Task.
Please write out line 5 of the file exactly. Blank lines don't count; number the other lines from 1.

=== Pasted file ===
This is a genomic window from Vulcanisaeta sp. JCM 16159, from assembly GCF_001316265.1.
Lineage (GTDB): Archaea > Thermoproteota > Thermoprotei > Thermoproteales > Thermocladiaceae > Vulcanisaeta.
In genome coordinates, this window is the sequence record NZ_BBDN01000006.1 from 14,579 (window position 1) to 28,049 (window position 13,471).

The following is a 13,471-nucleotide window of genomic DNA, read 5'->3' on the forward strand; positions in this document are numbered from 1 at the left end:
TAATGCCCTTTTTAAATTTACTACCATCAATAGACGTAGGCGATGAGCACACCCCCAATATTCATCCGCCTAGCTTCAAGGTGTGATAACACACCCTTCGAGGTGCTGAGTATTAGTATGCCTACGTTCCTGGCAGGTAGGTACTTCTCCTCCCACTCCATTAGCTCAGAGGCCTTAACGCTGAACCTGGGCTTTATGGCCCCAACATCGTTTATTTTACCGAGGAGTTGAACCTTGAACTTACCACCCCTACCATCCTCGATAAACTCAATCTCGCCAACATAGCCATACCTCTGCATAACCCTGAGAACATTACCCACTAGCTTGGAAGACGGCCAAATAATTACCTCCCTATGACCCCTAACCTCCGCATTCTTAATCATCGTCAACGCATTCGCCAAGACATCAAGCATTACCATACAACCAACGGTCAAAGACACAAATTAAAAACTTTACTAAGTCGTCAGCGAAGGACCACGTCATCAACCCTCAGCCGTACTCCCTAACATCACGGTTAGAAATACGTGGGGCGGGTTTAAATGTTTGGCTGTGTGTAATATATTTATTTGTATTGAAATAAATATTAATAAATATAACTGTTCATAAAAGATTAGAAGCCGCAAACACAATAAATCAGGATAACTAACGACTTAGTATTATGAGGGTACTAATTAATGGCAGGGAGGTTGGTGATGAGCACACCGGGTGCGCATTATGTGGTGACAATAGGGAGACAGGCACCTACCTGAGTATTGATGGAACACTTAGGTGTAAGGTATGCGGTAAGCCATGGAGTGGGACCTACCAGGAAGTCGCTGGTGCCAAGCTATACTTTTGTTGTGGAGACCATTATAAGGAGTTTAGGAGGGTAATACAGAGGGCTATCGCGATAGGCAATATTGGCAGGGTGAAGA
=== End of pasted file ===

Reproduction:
TAATGCCCTTTTTAAATTTACTACCATCAATAGACGTAGGCGATGAGCACACCCCCAATATTCATCCGCCTAGCTTCAAGGTGTGATAACACACCCTTCGAGGTGCTGAGTATTAGTATGCCTACGTTCCTGGCAGGTAGGTACTTCTCCTCCCACTCCATTAGCTCAGAGGCCTTAACGCTGAACCTGGGCTTTATGGCCCCAACATCGTTTATTTTACCGAGGAGTTGAACCTTGAACTTACCACCCCTACCATCCTCGATAAACTCAATCTCGCCAACATAGCCATACCTCTGCATAACCCTGAGAACATTACCCACTAGCTTGGAAGACGGCCAAATAATTACCTCCCTATGACCCCTAACCTCCGCATTCTTAATCATCGTCAACGCATTCGCCAAGACATCAAGCATTACCATACAACCAACGGTCAAAGACACAAATTAAAAACTTTACTAAGTCGTCAGCGAAGGACCACGTCATCAACCCTCAGCCGTACTCCCTAACATCACGGTTAGAAATACGTGGGGCGGGTTTAAATGTTTGGCTGTGTGTAATATATTTATTTGTATTGAAATAAATATTAATAAATATAACTGTTCATAAAAGATTAGAAGCCGCAAACACAATAAATCAGGATAACTAACGACTTAGTATTATGAGGGTACTAATTAATGGCAGGGAGGTTGGTGATGAGCACACCGGGTGCGCATTATGTGGTGACAATAGGGAGACAGGCACCTACCTGAGTATTGATGGAACACTTAGGTGTAAGGTATGCGGTAAGCCATGGAGTGGGACCTACCAGGAAGTCGCTGGTGCCAAGCTATACTTTTGTTGTGGAGACCATTATAAGGAGTTTAGGAGGGTAATACAGAGGGCTATCGCGATAGGCAATATTGGCAGGGTGAAGA